An Abu Dhabi court has sentenced Qatari doctor Dr. Mahmood Abdulrehman Al Jaidah to seven years in prison for “financially and morally supporting” members of the Muslim Brotherhood.
According to the court, 52-year-old Al Jaidah gave money to the families of detained members of the Al Islah group, a banned organization in the UAE affiliated with the Brotherhood.
Al Jaidah, director of medical services at Qatar Petroleum, has denied these charges, but will have no legal avenue to appeal the decision, his supporters have said.
On Twitter, condolences poured in on the hashtag #محمود_الجيدة (Mahmoud Al Jaidah), with supporters expressing dismay at the verdict and urging patience and faith for Al Jaidah’s family.
فقط في #الامارات قضايا أمن الدولة لايوجد بها استئناف
اللهم عليك بهم فانهم لايعجزونك
جمد الدماء في عروقهم وشل اطرافهم#محمود_الجيدة
— حسن #محمود_الجيدة (@AlJaidah) March 3, 2014
Two others were also convicted on the same charges – Emiratis Abdulwahed Al Shehhi, 32, and Saeed Al Buraimi, 42 – and face five years in prison.
‘Miscarriage of justice’
The doctor was taken into custody last February while transiting through Dubai International Airport.
In the eight months before he was formally charged in November, Al Jaidah was kept a secret detention center. Supporters said that while there, he was tortured by interrogators.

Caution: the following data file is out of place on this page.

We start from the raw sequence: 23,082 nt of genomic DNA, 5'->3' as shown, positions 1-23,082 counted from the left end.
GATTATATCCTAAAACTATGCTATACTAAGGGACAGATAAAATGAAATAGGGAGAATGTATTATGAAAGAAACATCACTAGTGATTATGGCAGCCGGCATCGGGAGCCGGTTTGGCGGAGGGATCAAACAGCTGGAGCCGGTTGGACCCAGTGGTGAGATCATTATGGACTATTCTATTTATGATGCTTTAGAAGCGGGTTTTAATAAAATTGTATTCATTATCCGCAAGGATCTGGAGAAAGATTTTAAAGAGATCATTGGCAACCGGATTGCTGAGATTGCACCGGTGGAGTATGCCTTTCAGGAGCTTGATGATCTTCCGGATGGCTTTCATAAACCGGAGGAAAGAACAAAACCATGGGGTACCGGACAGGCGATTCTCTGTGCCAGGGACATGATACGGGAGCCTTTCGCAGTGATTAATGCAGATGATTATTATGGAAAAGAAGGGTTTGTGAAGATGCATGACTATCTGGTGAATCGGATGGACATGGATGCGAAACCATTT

According to the Emirates Centre for Human Rights, which condemned today’s verdict as a “gross miscarriage of justice,” Al Jaidah was deprived of sleep, beaten on the soles of his feet and punched in the face repeatedly. Guards also reported threatened to remove his nails, hang him or bury him in the prison graveyard, the center said.
In a statement released today, ECHR director Rori Donaghy said:
“No evidence was produced to demonstrate that a crime had been committed and it appears that Dr. al-Jaidah is simply a pawn in a disagreement between the UAE and Qatar.”
His sentiments echo previous objections voiced by rights group Amnesty International, which last week called Al Jaidah a “prisoner of conscience” and urged his immediate release.
Qatar-UAE relations have been tense lately, largely due to the political climate in Egypt. Qatar supported the previous government of President Mohammed Morsi, who was part of the Muslim Brotherhood.
Morsi was overthrown last summer, and the new military-backed government has been given billions of dollars in aid from the UAE, Saudi Arabia and Kuwait, countries that are leery of the Brotherhood.
Exacerbating problems in recent months has been Sheikh Yusuf Al Qaradawi’s outspoken statements against the new Egyptian government and its supporters.
The Qatari national of Egyptian descent has sparked the ire of Gulf neighbors, as well as Cairo, which has recently renewed calls for his extradition.
Speaking to Doha News, analyst Michael Stephens, director at the Royal United Services Institute in Qatar, said the Al Jaidah verdict is one more factor hampering relations between Doha and Abu Dhabi:
“The tensions between Qatar and UAE are a source of deep concerns. The trial and sentencing of Dr. Al Jaidah will only serve to heighten an already strained relationship.
The Emiratis’ view it as a matter of national security, the Qataris as a political weapon to punish them for their pro-Brotherhood stance. Neither side is likely to accept the view of the other at this point in time.”